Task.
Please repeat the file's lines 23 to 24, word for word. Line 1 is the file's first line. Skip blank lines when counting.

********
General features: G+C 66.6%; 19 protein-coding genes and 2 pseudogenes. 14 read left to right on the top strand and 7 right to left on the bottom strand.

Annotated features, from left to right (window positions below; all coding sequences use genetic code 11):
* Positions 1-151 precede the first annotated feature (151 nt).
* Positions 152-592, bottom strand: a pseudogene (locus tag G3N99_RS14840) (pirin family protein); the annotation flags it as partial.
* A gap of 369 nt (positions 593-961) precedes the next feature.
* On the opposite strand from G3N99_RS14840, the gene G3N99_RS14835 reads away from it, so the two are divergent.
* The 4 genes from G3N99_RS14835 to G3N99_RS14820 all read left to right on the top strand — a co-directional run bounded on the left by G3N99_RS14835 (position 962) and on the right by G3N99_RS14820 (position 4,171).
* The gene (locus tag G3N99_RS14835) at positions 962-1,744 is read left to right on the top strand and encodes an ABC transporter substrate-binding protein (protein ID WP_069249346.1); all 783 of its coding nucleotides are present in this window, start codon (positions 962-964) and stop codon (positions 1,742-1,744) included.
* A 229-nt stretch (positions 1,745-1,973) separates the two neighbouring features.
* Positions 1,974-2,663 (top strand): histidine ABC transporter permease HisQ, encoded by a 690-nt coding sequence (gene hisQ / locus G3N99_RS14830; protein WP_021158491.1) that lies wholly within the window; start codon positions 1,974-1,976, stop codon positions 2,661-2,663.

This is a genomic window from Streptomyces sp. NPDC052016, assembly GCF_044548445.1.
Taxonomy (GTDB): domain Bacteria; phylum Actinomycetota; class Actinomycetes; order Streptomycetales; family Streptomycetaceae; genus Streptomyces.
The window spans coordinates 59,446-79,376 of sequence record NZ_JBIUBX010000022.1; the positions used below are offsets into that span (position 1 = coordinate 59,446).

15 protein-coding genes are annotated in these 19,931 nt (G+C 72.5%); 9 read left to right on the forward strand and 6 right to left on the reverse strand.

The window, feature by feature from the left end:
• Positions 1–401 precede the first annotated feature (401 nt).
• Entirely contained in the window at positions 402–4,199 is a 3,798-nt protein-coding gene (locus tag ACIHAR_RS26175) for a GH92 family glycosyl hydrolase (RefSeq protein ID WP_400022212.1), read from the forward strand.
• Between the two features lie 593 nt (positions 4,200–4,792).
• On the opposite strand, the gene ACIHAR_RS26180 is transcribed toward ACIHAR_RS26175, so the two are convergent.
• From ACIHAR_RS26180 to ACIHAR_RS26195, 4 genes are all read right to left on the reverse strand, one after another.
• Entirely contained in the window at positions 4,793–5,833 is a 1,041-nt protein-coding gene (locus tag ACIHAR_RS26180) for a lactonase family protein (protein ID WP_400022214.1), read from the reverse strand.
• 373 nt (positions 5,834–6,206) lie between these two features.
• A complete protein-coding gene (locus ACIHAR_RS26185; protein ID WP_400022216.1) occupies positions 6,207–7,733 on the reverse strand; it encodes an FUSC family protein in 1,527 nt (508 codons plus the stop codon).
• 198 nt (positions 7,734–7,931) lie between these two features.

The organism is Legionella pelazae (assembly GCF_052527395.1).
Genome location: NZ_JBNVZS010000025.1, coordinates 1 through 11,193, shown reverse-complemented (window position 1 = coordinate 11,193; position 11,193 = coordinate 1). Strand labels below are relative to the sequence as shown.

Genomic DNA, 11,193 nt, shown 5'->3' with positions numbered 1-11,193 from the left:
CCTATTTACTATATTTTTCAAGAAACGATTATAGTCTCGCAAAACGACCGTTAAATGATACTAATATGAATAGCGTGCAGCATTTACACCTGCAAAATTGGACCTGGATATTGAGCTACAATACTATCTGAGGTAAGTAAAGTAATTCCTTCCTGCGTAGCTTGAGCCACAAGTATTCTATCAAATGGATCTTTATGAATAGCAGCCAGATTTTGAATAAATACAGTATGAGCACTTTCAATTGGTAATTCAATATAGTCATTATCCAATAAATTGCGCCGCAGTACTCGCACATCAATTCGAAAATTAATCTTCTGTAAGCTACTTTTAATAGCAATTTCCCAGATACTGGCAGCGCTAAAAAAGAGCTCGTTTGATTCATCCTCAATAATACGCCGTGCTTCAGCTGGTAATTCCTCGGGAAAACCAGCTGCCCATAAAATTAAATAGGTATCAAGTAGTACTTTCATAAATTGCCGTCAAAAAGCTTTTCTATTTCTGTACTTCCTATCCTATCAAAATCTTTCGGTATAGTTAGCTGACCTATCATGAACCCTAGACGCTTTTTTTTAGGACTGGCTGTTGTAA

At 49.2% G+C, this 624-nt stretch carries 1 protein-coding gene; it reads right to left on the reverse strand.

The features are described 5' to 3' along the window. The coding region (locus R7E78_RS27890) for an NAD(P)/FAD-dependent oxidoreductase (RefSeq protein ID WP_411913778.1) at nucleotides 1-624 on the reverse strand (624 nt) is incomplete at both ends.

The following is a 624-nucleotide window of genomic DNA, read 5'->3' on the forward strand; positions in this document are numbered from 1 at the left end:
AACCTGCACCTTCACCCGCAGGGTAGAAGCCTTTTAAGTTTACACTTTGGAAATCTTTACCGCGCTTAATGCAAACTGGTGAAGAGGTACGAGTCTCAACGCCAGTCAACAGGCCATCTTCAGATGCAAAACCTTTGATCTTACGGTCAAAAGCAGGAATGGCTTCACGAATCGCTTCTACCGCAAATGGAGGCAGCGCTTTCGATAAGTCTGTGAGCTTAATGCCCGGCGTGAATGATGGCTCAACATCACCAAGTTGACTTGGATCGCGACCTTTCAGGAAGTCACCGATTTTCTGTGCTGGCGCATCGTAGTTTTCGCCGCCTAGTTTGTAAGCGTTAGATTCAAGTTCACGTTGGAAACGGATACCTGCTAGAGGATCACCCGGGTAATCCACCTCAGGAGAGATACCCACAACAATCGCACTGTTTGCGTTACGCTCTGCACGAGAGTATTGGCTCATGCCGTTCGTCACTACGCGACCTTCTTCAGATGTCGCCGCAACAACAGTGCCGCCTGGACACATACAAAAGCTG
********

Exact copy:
• A complete protein-coding gene (locus ACIHAR_RS26185; protein ID WP_400022216.1) occupies positions 6,207–7,733 on the reverse strand; it encodes an FUSC family protein in 1,527 nt (508 codons plus the stop codon).
• 198 nt (positions 7,734–7,931) lie between these two features.